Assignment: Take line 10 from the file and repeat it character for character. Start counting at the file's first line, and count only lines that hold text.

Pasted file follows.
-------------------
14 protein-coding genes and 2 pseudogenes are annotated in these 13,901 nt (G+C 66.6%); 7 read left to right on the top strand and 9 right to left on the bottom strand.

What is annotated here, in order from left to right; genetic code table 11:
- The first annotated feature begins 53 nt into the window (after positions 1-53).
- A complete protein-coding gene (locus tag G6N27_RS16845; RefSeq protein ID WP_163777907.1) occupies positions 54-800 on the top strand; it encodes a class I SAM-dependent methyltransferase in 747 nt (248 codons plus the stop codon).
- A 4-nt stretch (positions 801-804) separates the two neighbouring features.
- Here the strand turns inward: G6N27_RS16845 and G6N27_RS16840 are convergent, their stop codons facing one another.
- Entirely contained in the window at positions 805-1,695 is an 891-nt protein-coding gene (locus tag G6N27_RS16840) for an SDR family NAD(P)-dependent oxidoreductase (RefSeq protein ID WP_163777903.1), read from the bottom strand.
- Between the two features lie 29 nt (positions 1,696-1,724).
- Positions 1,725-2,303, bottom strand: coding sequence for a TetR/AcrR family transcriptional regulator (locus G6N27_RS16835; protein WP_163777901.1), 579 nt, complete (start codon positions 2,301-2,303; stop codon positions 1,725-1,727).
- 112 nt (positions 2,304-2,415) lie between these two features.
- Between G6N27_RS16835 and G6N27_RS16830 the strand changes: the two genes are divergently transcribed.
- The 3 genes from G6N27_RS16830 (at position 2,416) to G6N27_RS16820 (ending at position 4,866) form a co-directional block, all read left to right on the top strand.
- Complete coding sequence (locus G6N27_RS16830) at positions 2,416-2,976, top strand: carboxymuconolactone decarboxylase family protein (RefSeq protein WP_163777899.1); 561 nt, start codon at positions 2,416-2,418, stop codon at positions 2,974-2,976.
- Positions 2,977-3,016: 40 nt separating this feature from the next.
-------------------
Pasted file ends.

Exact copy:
- 112 nt (positions 2,304-2,415) lie between these two features.